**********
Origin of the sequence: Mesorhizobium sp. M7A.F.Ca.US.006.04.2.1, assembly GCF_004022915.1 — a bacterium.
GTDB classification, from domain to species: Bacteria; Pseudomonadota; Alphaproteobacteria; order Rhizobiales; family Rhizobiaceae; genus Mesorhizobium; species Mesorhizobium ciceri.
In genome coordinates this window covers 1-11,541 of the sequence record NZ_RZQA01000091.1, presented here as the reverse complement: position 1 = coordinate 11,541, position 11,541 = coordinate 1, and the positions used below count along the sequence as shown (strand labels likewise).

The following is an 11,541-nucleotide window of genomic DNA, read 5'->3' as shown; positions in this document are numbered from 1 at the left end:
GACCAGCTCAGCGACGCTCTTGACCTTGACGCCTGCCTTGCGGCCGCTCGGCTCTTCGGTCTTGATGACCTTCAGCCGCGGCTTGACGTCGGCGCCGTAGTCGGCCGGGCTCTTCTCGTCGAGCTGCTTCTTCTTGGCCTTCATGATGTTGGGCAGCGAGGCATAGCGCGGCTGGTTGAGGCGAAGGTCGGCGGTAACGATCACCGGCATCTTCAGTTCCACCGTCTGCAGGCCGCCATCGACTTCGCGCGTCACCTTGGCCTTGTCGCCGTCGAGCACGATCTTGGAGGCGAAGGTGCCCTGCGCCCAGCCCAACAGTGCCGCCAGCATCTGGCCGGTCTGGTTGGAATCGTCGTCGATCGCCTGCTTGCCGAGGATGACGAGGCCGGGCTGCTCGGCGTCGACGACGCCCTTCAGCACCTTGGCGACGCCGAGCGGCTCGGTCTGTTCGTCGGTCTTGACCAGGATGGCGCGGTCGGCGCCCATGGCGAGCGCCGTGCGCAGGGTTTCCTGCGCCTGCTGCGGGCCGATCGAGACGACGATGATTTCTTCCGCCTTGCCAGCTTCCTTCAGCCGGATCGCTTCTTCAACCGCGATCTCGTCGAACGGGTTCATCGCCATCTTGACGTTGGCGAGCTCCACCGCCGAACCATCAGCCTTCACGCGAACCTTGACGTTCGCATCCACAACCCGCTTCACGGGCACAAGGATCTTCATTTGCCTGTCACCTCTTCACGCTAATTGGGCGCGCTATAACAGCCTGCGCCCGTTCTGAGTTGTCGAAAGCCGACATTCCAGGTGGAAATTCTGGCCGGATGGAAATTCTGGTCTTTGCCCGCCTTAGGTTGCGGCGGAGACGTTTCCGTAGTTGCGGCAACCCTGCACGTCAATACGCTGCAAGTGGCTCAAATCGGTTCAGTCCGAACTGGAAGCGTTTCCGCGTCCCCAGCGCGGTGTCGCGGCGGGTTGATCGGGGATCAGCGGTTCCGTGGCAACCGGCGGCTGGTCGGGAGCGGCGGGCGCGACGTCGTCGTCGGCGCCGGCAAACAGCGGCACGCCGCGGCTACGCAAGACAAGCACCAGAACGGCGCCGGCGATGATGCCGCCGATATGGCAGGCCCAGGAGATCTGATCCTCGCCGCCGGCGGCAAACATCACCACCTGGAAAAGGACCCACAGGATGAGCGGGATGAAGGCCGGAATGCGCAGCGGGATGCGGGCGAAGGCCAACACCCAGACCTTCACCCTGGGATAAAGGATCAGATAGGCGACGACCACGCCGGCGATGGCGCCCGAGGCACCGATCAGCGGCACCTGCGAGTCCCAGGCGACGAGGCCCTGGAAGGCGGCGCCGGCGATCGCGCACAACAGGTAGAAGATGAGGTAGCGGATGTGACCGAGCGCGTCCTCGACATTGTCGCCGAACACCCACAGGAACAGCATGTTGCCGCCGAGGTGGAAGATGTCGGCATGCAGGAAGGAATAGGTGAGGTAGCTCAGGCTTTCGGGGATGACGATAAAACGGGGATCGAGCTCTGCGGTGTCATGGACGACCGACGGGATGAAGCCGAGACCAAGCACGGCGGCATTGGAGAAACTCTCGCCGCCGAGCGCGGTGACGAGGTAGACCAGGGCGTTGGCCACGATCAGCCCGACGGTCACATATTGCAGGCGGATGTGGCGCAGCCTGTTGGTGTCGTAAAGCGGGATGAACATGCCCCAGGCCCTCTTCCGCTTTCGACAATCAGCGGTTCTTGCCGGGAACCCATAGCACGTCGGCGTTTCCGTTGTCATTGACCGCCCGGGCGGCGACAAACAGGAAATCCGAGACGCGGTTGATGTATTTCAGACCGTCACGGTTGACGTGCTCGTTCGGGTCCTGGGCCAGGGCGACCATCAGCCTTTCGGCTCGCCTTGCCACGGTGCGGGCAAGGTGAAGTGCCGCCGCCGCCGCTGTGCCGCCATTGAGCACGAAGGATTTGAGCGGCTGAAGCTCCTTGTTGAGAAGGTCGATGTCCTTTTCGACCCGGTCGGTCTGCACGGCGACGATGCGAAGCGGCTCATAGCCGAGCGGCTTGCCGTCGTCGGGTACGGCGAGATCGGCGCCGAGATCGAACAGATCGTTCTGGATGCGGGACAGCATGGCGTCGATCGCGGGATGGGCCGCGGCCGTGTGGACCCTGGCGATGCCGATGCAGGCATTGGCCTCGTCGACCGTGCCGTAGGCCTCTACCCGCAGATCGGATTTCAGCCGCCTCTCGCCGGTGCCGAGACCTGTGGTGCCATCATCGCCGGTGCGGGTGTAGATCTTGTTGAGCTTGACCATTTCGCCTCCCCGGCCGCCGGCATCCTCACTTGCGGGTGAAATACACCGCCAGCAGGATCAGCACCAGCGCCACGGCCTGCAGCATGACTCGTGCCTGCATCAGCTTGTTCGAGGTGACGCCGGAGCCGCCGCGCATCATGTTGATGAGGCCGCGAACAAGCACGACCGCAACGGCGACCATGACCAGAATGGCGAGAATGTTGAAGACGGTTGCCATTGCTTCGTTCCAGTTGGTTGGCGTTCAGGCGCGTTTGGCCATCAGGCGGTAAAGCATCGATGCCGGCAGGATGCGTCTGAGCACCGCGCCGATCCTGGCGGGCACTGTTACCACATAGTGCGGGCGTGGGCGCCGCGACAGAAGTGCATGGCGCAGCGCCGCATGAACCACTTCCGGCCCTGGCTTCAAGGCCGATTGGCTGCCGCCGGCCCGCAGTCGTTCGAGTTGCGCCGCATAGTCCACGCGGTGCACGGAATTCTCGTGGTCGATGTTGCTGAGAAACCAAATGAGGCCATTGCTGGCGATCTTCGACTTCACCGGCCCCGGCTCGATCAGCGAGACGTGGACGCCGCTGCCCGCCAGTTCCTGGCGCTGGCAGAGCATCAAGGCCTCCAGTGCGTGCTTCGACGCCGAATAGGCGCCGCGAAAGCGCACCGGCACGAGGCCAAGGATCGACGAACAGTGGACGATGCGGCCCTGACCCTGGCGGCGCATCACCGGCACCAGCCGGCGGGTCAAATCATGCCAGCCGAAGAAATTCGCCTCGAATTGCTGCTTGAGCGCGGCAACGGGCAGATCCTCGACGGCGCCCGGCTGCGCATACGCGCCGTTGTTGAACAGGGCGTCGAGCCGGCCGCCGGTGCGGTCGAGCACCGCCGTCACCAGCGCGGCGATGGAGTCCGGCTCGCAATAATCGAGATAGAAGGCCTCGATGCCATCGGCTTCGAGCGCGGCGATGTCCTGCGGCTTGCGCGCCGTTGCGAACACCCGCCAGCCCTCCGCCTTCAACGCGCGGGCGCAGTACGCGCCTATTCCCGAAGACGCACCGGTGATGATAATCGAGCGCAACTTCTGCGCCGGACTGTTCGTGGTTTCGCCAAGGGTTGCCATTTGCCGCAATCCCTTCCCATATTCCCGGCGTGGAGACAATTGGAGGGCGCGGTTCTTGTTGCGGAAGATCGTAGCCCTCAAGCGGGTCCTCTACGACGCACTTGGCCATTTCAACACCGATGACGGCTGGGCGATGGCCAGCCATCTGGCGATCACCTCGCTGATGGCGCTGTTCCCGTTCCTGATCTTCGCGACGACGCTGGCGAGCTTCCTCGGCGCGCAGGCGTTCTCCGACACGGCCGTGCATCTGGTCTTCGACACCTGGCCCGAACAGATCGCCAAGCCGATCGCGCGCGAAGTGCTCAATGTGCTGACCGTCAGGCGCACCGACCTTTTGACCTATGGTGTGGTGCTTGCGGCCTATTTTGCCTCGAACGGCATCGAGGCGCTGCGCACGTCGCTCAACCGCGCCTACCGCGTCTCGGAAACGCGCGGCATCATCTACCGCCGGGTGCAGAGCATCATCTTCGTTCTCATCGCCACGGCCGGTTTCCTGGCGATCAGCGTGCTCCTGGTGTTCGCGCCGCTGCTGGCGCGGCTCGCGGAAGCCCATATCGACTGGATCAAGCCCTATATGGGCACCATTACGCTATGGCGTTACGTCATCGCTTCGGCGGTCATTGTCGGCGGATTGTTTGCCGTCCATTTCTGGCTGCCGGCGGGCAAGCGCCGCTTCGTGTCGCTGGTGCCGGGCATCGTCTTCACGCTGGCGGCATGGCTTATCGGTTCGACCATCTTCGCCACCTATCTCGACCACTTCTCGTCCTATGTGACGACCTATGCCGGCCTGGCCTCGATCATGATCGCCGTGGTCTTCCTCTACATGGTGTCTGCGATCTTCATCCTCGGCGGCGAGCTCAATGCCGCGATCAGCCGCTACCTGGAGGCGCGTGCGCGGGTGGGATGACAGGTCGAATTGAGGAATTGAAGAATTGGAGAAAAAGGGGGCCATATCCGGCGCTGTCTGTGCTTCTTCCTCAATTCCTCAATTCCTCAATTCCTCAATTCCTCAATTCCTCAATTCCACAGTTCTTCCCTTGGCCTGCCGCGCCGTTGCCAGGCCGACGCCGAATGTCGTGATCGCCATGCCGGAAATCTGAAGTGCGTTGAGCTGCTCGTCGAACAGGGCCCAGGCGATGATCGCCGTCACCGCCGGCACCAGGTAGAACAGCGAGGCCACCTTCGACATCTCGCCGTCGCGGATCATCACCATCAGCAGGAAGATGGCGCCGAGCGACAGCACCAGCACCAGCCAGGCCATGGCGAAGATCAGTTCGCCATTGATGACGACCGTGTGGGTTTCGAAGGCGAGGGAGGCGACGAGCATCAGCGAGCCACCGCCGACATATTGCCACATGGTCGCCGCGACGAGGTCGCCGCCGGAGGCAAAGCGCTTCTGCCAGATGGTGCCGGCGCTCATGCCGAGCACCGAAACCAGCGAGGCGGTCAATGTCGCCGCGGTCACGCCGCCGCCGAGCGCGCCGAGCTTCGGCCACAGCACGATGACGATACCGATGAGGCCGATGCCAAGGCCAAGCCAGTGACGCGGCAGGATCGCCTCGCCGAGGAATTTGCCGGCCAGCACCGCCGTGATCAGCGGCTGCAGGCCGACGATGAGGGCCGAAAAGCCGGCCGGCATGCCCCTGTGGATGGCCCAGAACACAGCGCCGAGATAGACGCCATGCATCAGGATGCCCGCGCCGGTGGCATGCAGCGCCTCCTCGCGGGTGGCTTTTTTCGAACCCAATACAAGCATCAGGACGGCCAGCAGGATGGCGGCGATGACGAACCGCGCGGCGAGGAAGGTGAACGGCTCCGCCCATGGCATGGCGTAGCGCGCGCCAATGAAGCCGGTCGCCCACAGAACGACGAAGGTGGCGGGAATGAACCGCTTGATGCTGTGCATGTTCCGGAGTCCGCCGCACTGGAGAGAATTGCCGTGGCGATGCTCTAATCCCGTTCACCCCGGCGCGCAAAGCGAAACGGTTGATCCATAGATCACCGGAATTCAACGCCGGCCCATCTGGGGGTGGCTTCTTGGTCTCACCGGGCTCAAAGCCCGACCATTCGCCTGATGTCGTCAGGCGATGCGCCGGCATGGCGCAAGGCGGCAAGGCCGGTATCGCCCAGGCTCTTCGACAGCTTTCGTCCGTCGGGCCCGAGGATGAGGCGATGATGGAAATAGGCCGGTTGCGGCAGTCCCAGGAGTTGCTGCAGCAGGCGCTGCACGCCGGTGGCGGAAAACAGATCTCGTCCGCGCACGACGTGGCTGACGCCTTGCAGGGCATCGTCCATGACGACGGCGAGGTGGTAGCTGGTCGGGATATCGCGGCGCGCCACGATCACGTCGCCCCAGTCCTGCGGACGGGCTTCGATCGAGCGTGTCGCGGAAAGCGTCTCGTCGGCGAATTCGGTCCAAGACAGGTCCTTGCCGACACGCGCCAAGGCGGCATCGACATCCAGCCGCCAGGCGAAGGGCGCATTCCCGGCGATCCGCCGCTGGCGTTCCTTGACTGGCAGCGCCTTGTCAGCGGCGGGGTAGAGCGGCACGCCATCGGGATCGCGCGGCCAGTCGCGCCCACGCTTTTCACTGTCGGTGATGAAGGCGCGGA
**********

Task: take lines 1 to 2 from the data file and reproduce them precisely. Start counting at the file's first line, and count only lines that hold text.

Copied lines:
Origin of the sequence: Mesorhizobium sp. M7A.F.Ca.US.006.04.2.1, assembly GCF_004022915.1 — a bacterium.
GTDB classification, from domain to species: Bacteria; Pseudomonadota; Alphaproteobacteria; order Rhizobiales; family Rhizobiaceae; genus Mesorhizobium; species Mesorhizobium ciceri.